Most properties and functions are just getting or passing information from and to the UndoRedoManager. The only function that is important is the Monitor function. This is the function used by the UndoRedoManager that will be called to check if the given control fits this monitor. When this is the case, the events handlers are added as necessary, and true is returned so the manager knows that the search for a monitor is completed. Below, you see the monitor implementation for simple text controls (TextBox, ComboBox, DateTimePicker, NumericUpDown, MaskedTextBox):

Public Class SimpleControlMonitor : Inherits BaseUndoRedoMonitor
    Private Data As String
    Public Sub New(ByVal AUndoRedoManager As UndoRedoManager)
    End Sub
    Public Overrides Function Monitor(ByVal AControl As System.Windows.Forms.Control) As Boolean
        If TypeOf AControl Is TextBox Or _
           TypeOf AControl Is ComboBox Or _
           TypeOf AControl Is DateTimePicker Or _
           TypeOf AControl Is NumericUpDown Or _
           TypeOf AControl Is MaskedTextBox Then
            AddHandler AControl.Enter, AddressOf Control_Enter
            AddHandler AControl.Leave, AddressOf Control_Leave
            Return True
        End If
        Return False
    End Function
    Private Sub Control_Enter(ByVal sender As System.Object, ByVal e As System.EventArgs)
        Data = CType(sender, Control).Text
    End Sub
    Private Sub Control_Leave(ByVal sender As System.Object, ByVal e As System.EventArgs)
        Dim CurrentData As String = CType(sender, Control).Text
        If Not String.Equals(CurrentData, Data) Then
            AddCommand(UndoRedoCommandType.ctUndo, _
                       New SimpleControlUndoRedoCommand(Me, sender, Data))
        End If
    End Sub
End Class

The code is actually very simple. The monitor function checks the type of a given control, and if this is one of the simple text controls, the enter and leave handlers are added. With these handlers, it is possible to monitor the changes. The text of the control is stored when entered, and when leaving the control, an UndoRedoCommand is added for undo purposes if the text has changed. As you may have noticed, events used and the kind of properties monitored are up to you and depend on your implementation. The above implementation will only monitor text changes, but could, for example, easily be extended to monitor other changes as needed.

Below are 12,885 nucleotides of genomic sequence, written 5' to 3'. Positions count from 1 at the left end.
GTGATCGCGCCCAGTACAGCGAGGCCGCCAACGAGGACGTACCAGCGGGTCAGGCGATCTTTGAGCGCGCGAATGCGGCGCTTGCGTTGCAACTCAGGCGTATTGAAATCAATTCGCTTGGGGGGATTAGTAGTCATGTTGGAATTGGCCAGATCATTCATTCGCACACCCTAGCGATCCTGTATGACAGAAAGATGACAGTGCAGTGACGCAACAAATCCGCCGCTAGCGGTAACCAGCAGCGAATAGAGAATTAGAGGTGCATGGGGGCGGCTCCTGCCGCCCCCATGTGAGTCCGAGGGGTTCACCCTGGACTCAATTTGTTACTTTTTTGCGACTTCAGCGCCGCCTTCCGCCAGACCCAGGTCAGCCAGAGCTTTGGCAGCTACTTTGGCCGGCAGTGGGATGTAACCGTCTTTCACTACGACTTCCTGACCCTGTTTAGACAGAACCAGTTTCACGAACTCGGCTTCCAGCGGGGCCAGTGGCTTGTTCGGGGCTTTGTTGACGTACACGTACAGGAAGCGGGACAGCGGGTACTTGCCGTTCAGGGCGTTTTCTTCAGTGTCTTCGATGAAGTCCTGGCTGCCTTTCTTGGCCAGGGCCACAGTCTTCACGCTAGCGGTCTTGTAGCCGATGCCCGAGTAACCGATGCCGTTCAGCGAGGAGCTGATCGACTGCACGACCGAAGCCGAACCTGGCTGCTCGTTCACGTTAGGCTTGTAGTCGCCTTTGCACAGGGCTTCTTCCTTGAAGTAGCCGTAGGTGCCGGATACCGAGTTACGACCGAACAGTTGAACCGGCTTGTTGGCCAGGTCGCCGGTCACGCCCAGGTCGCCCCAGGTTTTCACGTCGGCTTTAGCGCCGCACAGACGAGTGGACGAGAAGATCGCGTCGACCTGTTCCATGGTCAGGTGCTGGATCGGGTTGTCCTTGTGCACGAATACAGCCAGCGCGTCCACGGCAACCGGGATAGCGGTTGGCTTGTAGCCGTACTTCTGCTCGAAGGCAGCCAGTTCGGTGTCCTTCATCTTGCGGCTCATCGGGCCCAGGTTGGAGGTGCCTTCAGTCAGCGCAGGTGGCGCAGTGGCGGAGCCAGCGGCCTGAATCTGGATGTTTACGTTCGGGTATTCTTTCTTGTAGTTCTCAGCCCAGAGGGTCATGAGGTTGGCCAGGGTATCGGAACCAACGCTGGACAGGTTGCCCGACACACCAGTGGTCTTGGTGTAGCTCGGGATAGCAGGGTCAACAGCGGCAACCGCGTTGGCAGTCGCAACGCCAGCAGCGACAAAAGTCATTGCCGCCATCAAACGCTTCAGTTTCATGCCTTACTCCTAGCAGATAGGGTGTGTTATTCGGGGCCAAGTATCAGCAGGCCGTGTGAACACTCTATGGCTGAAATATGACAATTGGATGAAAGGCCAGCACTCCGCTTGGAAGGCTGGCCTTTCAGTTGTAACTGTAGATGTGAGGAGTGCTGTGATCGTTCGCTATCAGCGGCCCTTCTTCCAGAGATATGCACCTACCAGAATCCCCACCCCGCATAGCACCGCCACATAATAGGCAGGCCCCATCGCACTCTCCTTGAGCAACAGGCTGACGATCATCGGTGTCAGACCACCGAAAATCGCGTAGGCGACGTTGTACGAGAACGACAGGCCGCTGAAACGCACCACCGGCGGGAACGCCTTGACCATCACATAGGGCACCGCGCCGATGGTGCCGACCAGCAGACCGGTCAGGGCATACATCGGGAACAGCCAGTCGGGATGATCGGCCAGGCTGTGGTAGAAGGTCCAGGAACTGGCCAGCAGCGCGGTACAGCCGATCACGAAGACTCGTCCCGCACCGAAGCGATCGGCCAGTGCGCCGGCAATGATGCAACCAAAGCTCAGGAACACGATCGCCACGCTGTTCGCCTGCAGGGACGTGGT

This is the base class for the actual undo/redo information, and is responsible to perform the actual undo and redo action. When derived classes call the undo or redo methods of this base class, it will automatically create the opposite undo or redo command accordingly. This is made possible with a little trick. See the code below, and perhaps you will spot it.

Public MustInherit Class BaseUndoRedoCommand
    Private _UndoRedoMonitor As BaseUndoRedoMonitor
    Private _UndoRedoControl As Control
    Private _UndoRedoData As Object
    Public ReadOnly Property UndoRedoMonitor() As BaseUndoRedoMonitor...
    Public ReadOnly Property UndoRedoControl() As Control...
    Protected Property UndoRedoData() As Object...
    Protected Sub New()
        Throw New Exception("Cannot create instance with the default constructor.")
    End Sub
    Public Sub New(ByVal AUndoRedoMonitor As BaseUndoRedoMonitor, _
                   ByVal AMonitorControl As Control)
        Me.New(AUndoRedoMonitor, AMonitorControl, Nothing)
    End Sub
    Public Sub New(ByVal AUndoRedoMonitor As BaseUndoRedoMonitor, _
                   ByVal AMonitorControl As Control, ByVal AUndoRedoData As Object)
        _UndoRedoMonitor = AUndoRedoMonitor
        _UndoRedoControl = AMonitorControl
        _UndoRedoData = AUndoRedoData
    End Sub
    Protected Sub AddCommand(ByVal UndoRedoCommandType As UndoRedoCommandType, _
                             ByVal UndoRedoCommand As BaseUndoRedoCommand)
        UndoRedoMonitor.AddCommand(UndoRedoCommandType, UndoRedoCommand)
    End Sub
    Public Overridable Sub Undo()
        AddCommand(UndoRedoCommandType.ctRedo, Activator.CreateInstance(Me.GetType, _
                                               UndoRedoMonitor, UndoRedoControl))
    End Sub
    Public Overridable Sub Redo()
        AddCommand(UndoRedoCommandType.ctUndo, _
                   Activator.CreateInstance(Me.GetType, UndoRedoMonitor, UndoRedoControl))
    End Sub
    Public Overridable Sub Undo(ByVal RedoData As Object)
        AddCommand(UndoRedoCommandType.ctRedo, Activator.CreateInstance(Me.GetType, _
                                               UndoRedoMonitor, UndoRedoControl, RedoData))
    End Sub
    Public Overridable Sub Redo(ByVal UndoData As Object)
        AddCommand(UndoRedoCommandType.ctUndo, Activator.CreateInstance(Me.GetType, _
                                               UndoRedoMonitor, UndoRedoControl, UndoData))
    End Sub